Individual federal states are now moving ahead: In North Rhine-Westphalia, medical practices are now allowed to vaccinate. In Bavaria they start in April. At least a start, even if they don’t get a lot of vaccine at first. However, the time factor “making appointments” should soon move more and more into the background.
Too many reserves built up
Another problem is putting the vaccine aside for the second vaccination. Here, too, Germany has lost time in the past few weeks because vaccines have been bunkered that could have been used for further initial vaccinations. At the beginning of March, Federal Health Minister Jens Spahn then recommended that the recommended intervals between the first and second vaccination be exhausted. With the vaccine from BioNTech / Pfizer, if possible, a second vaccination should not be given until after six weeks, with that from AstraZeneca after twelve weeks.
This is now being done in the Baden-Württemberg Ministry of Social Affairs. “Last week we changed the intervals between the first and second vaccination: at BioNTech from three weeks to 40 to 42 days, at Moderna from 28 to 40 to 42 days and at AstraZeneca from nine to twelve weeks,” says the head of the staff unit Vaccination, Katja Schnell.
Reserves are now being released
In addition, vaccine reserves are being dissolved. “We initially held back a lot of the vaccine in order to be able to guarantee the second vaccination. Now that we know that there will be enough vaccine, we also vaccinate these reserves,” says Schnell.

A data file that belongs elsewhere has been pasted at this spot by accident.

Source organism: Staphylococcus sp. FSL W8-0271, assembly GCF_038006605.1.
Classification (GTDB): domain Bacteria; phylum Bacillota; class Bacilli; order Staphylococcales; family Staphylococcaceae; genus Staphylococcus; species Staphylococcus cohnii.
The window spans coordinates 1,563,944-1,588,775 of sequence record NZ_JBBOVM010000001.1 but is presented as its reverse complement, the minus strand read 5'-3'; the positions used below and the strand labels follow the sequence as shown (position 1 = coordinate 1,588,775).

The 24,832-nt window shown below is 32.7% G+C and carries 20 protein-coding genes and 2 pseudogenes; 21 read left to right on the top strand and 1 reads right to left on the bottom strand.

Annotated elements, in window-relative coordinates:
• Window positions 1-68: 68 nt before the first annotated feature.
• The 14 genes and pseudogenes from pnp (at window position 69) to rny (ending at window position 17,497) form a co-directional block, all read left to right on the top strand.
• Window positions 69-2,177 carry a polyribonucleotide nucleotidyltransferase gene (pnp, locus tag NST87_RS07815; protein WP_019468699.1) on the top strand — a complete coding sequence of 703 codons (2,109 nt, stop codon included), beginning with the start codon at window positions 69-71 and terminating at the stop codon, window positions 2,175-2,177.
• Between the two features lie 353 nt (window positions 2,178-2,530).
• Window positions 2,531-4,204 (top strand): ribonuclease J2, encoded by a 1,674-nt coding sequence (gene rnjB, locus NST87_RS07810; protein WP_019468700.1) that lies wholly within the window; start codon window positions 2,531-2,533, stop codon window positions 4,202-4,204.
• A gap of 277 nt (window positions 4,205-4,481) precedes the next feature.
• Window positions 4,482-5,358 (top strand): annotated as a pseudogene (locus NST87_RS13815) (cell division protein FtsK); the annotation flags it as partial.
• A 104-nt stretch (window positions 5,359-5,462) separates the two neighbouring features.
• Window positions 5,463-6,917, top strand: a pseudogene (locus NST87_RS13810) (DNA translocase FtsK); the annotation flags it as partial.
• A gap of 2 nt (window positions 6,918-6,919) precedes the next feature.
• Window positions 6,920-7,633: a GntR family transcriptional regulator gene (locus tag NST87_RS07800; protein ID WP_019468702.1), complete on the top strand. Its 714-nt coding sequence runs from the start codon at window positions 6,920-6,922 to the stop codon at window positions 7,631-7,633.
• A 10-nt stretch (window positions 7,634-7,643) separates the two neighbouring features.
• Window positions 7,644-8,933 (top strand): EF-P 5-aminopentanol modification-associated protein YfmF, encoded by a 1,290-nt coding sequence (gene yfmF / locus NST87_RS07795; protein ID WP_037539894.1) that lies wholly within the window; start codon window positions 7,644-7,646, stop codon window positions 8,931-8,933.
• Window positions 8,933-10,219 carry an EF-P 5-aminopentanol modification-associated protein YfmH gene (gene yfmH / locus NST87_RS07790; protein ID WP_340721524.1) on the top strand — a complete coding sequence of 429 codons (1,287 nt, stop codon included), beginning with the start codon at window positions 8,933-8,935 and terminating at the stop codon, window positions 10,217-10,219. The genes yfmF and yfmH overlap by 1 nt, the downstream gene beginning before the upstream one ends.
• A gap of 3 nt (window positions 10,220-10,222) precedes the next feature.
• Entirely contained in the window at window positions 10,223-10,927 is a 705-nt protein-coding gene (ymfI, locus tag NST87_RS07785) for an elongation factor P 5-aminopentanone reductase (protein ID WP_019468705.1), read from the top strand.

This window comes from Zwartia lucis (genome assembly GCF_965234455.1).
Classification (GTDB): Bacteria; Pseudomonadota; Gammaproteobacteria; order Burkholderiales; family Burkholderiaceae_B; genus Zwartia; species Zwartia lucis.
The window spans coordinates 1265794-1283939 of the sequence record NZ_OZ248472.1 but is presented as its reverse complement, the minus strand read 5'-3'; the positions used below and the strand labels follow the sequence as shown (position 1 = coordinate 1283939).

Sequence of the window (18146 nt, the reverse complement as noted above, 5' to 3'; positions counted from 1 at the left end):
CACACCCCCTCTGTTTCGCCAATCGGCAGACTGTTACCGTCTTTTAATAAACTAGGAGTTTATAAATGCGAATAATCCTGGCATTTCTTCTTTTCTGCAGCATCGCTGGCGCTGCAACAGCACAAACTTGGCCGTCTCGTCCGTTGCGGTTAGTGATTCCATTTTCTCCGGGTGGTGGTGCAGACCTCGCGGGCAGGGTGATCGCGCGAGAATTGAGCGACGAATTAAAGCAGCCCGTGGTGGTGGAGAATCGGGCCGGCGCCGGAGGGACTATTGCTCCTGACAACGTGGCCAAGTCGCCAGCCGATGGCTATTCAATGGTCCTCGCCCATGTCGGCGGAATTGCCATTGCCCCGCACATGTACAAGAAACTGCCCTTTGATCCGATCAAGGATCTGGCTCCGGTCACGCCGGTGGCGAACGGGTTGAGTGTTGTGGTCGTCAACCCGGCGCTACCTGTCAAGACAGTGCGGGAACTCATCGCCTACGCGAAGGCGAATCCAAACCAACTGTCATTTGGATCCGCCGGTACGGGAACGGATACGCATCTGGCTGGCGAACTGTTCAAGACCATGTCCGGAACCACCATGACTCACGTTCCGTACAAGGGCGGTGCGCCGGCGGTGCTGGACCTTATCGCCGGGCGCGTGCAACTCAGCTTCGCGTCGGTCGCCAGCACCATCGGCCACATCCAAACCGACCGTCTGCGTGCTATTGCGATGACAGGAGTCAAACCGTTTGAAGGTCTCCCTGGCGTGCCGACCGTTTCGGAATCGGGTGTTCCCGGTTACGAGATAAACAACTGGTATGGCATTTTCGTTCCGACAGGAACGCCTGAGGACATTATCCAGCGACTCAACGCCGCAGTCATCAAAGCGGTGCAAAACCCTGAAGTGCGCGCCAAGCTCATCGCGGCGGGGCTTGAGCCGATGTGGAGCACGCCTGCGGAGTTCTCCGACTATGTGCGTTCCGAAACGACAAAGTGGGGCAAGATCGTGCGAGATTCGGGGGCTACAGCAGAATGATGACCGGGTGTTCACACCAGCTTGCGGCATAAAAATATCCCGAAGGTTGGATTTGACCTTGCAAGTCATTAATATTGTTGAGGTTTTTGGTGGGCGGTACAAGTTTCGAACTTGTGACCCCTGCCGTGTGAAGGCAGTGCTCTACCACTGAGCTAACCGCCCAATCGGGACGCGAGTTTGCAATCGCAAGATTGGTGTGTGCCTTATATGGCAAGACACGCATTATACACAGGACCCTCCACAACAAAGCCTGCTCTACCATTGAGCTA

According to Zi data, the inventory currently comprises around three and a half million vaccine doses. “We are assuming that it will be less and less now, among other things because more and more federal states are going over to exhaust the vaccination intervals,” says Daniel Wosnitzka, spokesman for the Zi.
Demands to do the same thing as Great Britain and to vaccinate as many people as possible once – if necessary at the expense of the second vaccination – experts reject. “Only the second vaccination offers full protection, which must be done in any case within the period prescribed by the licensing authority,” says the virologist Martin Stürmer in an interview with tagesschau.de.
AstraZeneca vaccination freeze resulted in delays
Further delays were also due to the interim vaccination stop with AstraZeneca. That didn’t improve the vaccine’s already bad reputation. In Berlin, for example, there should have been a series of canceled appointments, according to media reports.
Vaccination coordinator Albrecht Broemme gives on request from tagesschau.de but already the all-clear. The appointments have meanwhile been well accepted again after “jerking” in the meantime. This also coincides with the experience of Anke Richter-Scheer from North Rhine-Westphalia and the National Association of Statutory Health Insurance Physicians. Most people are happy to be vaccinated at all, regardless of the vaccine.
There are many indications that the vaccination campaign is slowly picking up speed in Germany as well. According to experts, you don’t have to do it fundamentally differently. Much should have happened much earlier.